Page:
DISCOVER

Building a Nest in the Middle of a Desert

Rat pups like to be licked.


In a pioneering experiment, McGill University’s Michael Meaney showed that newborn rat pups which were licked and groomed by their mothers after birth grew up to be relatively calm and inquisitive.

But pups of low-licking and grooming mothers grew up to be on a flight-or-flight stress trigger. They were much more skittish, hyper-vigilant, and fearful, alert to potential danger everywhere. They were more likely to be obese and even had greater difficulties navigating a maze. The licking and grooming even changed the number of brain structures, called glucorticoid receptors, which help regulate stress.

But maybe genetic inheritance explained the difference in offspring behaviors. To find out, Meaney and colleagues cross-fostered the pups. They took the offspring of high-licking moms and placed them with low-licking moms, and vice versa. The results were the same, indicating early life experience, not genes, caused the difference.

David Sweatt at the University of Alabama-Birmingham, among others, wondered whether poor material conditions might reduce the attentiveness of the rat mothers to their offspring. That’s the experiment that neuroscientist Darlene Francis (UC Berkeley) replicates in the above video.

Rat mothers use soft materials to build nests for their pups. But in this experiment moms were provided only hard, scratchy, inferior building supplies. Faced with scarcity, the mothers became highly stressed and agitated. They spent their time in a desperate search for nesting materials at the expense of cozy time, peacefully licking and grooming their pups. Their offspring tended to grow up with the same high-stress profile and the altered mental and physical health Meaney and Francis observed.

Rats aren’t humans, of course. But as Paul Kershaw, founder of Canada’s Generation Squeeze, observes, parents are increasingly squeezed for time, money and resources.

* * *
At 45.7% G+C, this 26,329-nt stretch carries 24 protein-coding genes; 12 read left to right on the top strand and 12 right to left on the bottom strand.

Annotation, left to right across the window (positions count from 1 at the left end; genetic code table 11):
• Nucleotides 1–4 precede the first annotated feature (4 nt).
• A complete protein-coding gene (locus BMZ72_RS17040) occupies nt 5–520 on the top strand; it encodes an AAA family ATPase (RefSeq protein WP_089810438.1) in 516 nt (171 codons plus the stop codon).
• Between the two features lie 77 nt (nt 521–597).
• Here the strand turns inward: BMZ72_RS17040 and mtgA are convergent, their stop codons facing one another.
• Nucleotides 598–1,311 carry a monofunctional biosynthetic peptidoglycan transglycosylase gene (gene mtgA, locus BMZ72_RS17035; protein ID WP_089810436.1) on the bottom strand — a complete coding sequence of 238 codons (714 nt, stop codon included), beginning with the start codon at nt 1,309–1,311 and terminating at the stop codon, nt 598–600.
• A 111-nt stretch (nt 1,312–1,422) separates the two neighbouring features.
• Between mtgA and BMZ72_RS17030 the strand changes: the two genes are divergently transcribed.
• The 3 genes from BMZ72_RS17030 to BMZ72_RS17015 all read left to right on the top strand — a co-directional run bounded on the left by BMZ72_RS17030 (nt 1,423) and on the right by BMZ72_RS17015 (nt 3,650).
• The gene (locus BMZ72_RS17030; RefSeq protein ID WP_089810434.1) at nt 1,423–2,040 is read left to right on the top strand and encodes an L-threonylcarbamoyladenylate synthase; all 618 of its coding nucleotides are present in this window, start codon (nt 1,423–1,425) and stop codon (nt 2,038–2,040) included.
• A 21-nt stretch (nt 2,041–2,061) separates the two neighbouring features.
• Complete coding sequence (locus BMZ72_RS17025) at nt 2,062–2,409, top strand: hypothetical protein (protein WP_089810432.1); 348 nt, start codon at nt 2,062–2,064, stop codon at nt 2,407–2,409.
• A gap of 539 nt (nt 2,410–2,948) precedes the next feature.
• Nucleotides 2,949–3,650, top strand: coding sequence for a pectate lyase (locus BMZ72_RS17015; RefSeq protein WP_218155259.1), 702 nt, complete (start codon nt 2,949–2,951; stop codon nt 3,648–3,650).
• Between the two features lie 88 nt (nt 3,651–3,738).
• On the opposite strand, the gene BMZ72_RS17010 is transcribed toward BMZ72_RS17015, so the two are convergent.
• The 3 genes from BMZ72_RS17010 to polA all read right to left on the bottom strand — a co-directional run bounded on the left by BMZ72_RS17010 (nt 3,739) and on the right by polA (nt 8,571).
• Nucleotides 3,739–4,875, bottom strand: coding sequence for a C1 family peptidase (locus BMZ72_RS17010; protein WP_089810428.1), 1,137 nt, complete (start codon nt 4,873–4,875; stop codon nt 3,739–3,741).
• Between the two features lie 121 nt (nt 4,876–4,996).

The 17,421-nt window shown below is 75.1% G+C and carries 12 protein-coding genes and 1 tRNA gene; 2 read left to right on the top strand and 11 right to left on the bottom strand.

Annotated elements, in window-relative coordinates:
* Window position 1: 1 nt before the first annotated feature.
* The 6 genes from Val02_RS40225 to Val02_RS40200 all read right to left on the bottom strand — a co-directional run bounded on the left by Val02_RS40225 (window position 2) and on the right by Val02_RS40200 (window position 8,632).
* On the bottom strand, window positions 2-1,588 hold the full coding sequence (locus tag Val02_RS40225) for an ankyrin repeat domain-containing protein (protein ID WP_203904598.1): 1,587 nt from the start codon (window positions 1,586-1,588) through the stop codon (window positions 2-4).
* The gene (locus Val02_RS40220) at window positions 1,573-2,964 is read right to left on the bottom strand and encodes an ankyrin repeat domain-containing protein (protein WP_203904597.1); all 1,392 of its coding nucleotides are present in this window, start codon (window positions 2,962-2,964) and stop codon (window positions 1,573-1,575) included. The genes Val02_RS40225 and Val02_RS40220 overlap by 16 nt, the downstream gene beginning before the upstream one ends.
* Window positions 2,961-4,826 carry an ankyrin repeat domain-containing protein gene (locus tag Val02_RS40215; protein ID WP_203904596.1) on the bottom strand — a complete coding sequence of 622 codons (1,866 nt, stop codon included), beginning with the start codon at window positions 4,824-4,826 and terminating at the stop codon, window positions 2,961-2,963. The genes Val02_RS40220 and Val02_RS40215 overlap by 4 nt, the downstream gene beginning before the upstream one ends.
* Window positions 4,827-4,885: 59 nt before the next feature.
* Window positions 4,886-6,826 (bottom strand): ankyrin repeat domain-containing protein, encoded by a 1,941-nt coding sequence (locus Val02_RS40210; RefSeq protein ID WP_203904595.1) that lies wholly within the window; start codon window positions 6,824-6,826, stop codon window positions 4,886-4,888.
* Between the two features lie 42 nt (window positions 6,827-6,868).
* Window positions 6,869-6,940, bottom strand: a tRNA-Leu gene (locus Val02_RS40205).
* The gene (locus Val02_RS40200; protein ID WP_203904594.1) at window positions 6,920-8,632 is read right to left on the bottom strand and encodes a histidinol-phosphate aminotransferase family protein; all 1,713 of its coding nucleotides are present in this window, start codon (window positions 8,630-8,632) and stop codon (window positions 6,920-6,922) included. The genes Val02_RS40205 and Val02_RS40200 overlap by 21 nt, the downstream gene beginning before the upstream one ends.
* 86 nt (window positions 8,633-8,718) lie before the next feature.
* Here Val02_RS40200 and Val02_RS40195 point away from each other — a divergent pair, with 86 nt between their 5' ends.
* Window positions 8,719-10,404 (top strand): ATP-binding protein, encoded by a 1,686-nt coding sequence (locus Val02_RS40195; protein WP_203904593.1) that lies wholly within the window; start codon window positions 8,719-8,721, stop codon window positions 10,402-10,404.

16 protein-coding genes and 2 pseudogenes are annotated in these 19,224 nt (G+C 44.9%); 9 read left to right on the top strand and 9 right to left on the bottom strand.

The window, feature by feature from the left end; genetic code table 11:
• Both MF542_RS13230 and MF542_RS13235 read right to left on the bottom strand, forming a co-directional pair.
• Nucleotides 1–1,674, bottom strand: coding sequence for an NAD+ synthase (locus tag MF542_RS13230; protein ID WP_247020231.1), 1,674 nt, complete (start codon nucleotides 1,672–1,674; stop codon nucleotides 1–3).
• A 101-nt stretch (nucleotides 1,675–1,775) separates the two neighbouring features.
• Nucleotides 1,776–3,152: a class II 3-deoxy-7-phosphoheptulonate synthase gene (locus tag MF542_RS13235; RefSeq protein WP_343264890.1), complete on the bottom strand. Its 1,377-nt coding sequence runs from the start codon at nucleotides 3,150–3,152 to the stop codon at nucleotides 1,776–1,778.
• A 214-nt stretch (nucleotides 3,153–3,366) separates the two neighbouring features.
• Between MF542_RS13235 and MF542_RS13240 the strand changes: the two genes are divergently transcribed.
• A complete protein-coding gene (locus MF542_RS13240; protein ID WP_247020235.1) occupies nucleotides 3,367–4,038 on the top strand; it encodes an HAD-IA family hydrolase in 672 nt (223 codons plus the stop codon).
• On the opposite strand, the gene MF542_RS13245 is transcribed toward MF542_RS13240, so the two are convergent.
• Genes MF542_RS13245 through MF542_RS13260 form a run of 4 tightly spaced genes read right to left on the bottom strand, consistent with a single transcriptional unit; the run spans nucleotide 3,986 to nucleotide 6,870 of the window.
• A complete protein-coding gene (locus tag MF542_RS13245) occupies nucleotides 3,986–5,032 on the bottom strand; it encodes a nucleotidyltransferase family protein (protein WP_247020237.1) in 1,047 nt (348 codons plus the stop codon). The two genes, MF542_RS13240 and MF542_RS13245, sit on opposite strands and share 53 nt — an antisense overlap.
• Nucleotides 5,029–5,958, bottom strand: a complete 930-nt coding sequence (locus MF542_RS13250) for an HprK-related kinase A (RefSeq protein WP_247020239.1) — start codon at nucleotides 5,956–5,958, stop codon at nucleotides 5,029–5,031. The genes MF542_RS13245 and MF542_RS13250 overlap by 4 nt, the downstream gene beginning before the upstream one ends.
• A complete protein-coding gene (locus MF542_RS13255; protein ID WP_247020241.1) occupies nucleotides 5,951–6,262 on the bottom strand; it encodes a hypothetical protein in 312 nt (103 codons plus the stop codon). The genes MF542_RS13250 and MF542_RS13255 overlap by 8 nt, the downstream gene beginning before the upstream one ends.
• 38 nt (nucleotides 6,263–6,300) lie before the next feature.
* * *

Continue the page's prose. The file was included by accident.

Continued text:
And when we’re up against scarcity, argues Harvard behavioral economist Sendhil Mulinaithan, our limited “mental bandwidth” becomes preoccupied. We’re consumed by making the rent this month, or having to move. We’re caught between paying the heating bill or the parking ticket, fending off creditors, about whether our job will be shipped overseas, having to work two jobs, or maybe we’re running late for work, knowing we’ll get fired if we’re tardy three times.

The effort of coping with scarcity and anxiety, as any parent will attest, consumes so much mental energy, it makes being attentive and responsive to the needs of their young children a whole lot harder. This is one of the many insidious ways which financial insecurity can get under the skin of young children and harm developmental outcomes.

Must we succumb to the rat race?

TAKE-AWAY

When rat mothers feel the stress of scarcity, their pups suffer. The mother spends less time licking and grooming them and the pups grow up into more fearful, high-stress rats.

 

Dig Deeper

Does Cash Help?

Dig Deeper

Does Cash Help?

Professor Jane Costello of Duke University Medical School was conducting a study of rural children in the Great Smokey Mountains of North Carolina, a quarter of whom were Cherokee, when the tribe opened a casino. This allowed Professor Costello to conduct a natural experiment because soon casino profits started flowing to Cherokee families and cut the Cherokee poverty rate by half.

Over the years Professor Costello observed marked improvement in high school graduation rates, the crime rate, substance abuse, psychiatric problems and other outcomes of the Cherokee children compared to the non-Cherokee poor children in her study. Not only did individual children do better, when UCLA economist Randall Akee ran the numbers he found that the long-term savings gained from better education, less incarceration and fewer mental health services surpassed the funds paid to the parents in the first place. In other words, providing poor families with children a little extra cash helps them and it also saves society money in the long run. So why is it that we, as a nation, are not doing more to address poverty?

You can read an account of Costello’s and similar studies in a New York Times piece by Moises Velasquez-Manoff, “What Happens When the Poor Receive a Stipend?”

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